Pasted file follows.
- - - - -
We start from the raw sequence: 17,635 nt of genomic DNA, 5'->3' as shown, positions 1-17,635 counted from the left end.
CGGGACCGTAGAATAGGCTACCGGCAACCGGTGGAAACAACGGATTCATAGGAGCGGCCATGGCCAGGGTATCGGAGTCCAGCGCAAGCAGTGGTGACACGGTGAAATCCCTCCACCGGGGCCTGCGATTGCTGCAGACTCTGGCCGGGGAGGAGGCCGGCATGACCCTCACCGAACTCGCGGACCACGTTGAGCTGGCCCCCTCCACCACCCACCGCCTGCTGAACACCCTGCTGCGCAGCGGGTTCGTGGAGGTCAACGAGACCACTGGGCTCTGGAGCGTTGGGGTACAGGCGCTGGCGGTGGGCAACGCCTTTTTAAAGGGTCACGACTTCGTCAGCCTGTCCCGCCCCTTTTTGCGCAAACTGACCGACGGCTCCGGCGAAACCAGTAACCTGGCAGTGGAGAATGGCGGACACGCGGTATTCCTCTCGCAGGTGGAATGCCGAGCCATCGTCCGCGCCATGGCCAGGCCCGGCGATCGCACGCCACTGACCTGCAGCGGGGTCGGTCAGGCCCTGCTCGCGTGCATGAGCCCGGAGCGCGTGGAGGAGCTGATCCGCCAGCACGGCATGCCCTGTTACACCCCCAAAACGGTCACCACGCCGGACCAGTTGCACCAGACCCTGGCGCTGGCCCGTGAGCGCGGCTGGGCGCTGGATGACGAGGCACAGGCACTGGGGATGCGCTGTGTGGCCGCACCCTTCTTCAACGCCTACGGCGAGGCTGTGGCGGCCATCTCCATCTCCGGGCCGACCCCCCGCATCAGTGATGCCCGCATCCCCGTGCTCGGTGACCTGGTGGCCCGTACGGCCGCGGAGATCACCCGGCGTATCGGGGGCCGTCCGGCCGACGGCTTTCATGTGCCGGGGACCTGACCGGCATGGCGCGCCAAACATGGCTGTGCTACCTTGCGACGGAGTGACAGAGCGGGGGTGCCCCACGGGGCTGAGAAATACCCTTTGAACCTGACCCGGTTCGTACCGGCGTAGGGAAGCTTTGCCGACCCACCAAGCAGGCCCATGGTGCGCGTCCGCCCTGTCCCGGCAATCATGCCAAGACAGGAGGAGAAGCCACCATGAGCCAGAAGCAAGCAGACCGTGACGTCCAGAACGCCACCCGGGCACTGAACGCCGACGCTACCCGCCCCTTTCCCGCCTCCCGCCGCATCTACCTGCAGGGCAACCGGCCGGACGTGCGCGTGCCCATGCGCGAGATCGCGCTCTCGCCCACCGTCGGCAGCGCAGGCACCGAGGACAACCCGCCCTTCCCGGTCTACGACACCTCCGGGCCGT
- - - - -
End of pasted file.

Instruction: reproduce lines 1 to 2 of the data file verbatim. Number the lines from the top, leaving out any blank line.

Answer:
We start from the raw sequence: 17,635 nt of genomic DNA, 5'->3' as shown, positions 1-17,635 counted from the left end.
CGGGACCGTAGAATAGGCTACCGGCAACCGGTGGAAACAACGGATTCATAGGAGCGGCCATGGCCAGGGTATCGGAGTCCAGCGCAAGCAGTGGTGACACGGTGAAATCCCTCCACCGGGGCCTGCGATTGCTGCAGACTCTGGCCGGGGAGGAGGCCGGCATGACCCTCACCGAACTCGCGGACCACGTTGAGCTGGCCCCCTCCACCACCCACCGCCTGCTGAACACCCTGCTGCGCAGCGGGTTCGTGGAGGTCAACGAGACCACTGGGCTCTGGAGCGTTGGGGTACAGGCGCTGGCGGTGGGCAACGCCTTTTTAAAGGGTCACGACTTCGTCAGCCTGTCCCGCCCCTTTTTGCGCAAACTGACCGACGGCTCCGGCGAAACCAGTAACCTGGCAGTGGAGAATGGCGGACACGCGGTATTCCTCTCGCAGGTGGAATGCCGAGCCATCGTCCGCGCCATGGCCAGGCCCGGCGATCGCACGCCACTGACCTGCAGCGGGGTCGGTCAGGCCCTGCTCGCGTGCATGAGCCCGGAGCGCGTGGAGGAGCTGATCCGCCAGCACGGCATGCCCTGTTACACCCCCAAAACGGTCACCACGCCGGACCAGTTGCACCAGACCCTGGCGCTGGCCCGTGAGCGCGGCTGGGCGCTGGATGACGAGGCACAGGCACTGGGGATGCGCTGTGTGGCCGCACCCTTCTTCAACGCCTACGGCGAGGCTGTGGCGGCCATCTCCATCTCCGGGCCGACCCCCCGCATCAGTGATGCCCGCATCCCCGTGCTCGGTGACCTGGTGGCCCGTACGGCCGCGGAGATCACCCGGCGTATCGGGGGCCGTCCGGCCGACGGCTTTCATGTGCCGGGGACCTGACCGGCATGGCGCGCCAAACATGGCTGTGCTACCTTGCGACGGAGTGACAGAGCGGGGGTGCCCCACGGGGCTGAGAAATACCCTTTGAACCTGACCCGGTTCGTACCGGCGTAGGGAAGCTTTGCCGACCCACCAAGCAGGCCCATGGTGCGCGTCCGCCCTGTCCCGGCAATCATGCCAAGACAGGAGGAGAAGCCACCATGAGCCAGAAGCAAGCAGACCGTGACGTCCAGAACGCCACCCGGGCACTGAACGCCGACGCTACCCGCCCCTTTCCCGCCTCCCGCCGCATCTACCTGCAGGGCAACCGGCCGGACGTGCGCGTGCCCATGCGCGAGATCGCGCTCTCGCCCACCGTCGGCAGCGCAGGCACCGAGGACAACCCGCCCTTCCCGGTCTACGACACCTCCGGGCCGT